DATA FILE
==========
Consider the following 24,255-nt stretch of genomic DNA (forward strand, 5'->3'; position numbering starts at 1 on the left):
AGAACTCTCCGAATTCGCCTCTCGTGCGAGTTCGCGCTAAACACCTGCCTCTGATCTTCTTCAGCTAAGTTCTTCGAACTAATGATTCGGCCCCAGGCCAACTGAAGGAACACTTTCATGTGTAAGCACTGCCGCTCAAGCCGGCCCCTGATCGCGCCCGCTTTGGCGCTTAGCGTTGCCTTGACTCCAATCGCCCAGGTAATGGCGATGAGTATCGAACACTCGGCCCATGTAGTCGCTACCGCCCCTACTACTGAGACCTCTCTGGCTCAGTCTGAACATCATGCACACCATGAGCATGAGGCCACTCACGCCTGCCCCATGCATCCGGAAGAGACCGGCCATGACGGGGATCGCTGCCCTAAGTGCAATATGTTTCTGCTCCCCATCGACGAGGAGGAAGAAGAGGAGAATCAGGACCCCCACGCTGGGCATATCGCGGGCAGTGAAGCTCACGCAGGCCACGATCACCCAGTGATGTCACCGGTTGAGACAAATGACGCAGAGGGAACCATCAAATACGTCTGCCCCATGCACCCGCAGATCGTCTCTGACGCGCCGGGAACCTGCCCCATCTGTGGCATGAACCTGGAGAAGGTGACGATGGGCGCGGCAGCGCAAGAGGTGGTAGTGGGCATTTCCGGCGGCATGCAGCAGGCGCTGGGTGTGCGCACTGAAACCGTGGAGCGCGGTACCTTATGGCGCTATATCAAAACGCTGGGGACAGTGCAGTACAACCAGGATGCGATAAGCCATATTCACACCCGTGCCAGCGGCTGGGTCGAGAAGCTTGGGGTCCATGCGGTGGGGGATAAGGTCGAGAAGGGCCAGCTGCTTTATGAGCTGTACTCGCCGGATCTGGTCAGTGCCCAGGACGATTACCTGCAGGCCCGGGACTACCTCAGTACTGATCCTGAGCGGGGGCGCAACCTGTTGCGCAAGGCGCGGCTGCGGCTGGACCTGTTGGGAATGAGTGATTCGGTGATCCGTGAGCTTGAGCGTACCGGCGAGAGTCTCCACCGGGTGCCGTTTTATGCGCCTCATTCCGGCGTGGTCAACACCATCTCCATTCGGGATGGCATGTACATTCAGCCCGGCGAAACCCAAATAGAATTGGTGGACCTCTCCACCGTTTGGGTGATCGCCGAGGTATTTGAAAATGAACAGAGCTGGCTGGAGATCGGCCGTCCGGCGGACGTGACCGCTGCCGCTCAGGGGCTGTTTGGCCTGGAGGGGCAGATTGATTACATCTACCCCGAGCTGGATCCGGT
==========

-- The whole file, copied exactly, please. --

Consider the following 24,255-nt stretch of genomic DNA (forward strand, 5'->3'; position numbering starts at 1 on the left):
AGAACTCTCCGAATTCGCCTCTCGTGCGAGTTCGCGCTAAACACCTGCCTCTGATCTTCTTCAGCTAAGTTCTTCGAACTAATGATTCGGCCCCAGGCCAACTGAAGGAACACTTTCATGTGTAAGCACTGCCGCTCAAGCCGGCCCCTGATCGCGCCCGCTTTGGCGCTTAGCGTTGCCTTGACTCCAATCGCCCAGGTAATGGCGATGAGTATCGAACACTCGGCCCATGTAGTCGCTACCGCCCCTACTACTGAGACCTCTCTGGCTCAGTCTGAACATCATGCACACCATGAGCATGAGGCCACTCACGCCTGCCCCATGCATCCGGAAGAGACCGGCCATGACGGGGATCGCTGCCCTAAGTGCAATATGTTTCTGCTCCCCATCGACGAGGAGGAAGAAGAGGAGAATCAGGACCCCCACGCTGGGCATATCGCGGGCAGTGAAGCTCACGCAGGCCACGATCACCCAGTGATGTCACCGGTTGAGACAAATGACGCAGAGGGAACCATCAAATACGTCTGCCCCATGCACCCGCAGATCGTCTCTGACGCGCCGGGAACCTGCCCCATCTGTGGCATGAACCTGGAGAAGGTGACGATGGGCGCGGCAGCGCAAGAGGTGGTAGTGGGCATTTCCGGCGGCATGCAGCAGGCGCTGGGTGTGCGCACTGAAACCGTGGAGCGCGGTACCTTATGGCGCTATATCAAAACGCTGGGGACAGTGCAGTACAACCAGGATGCGATAAGCCATATTCACACCCGTGCCAGCGGCTGGGTCGAGAAGCTTGGGGTCCATGCGGTGGGGGATAAGGTCGAGAAGGGCCAGCTGCTTTATGAGCTGTACTCGCCGGATCTGGTCAGTGCCCAGGACGATTACCTGCAGGCCCGGGACTACCTCAGTACTGATCCTGAGCGGGGGCGCAACCTGTTGCGCAAGGCGCGGCTGCGGCTGGACCTGTTGGGAATGAGTGATTCGGTGATCCGTGAGCTTGAGCGTACCGGCGAGAGTCTCCACCGGGTGCCGTTTTATGCGCCTCATTCCGGCGTGGTCAACACCATCTCCATTCGGGATGGCATGTACATTCAGCCCGGCGAAACCCAAATAGAATTGGTGGACCTCTCCACCGTTTGGGTGATCGCCGAGGTATTTGAAAATGAACAGAGCTGGCTGGAGATCGGCCGTCCGGCGGACGTGACCGCTGCCGCTCAGGGGCTGTTTGGCCTGGAGGGGCAGATTGATTACATCTACCCCGAGCTGGATCCGGT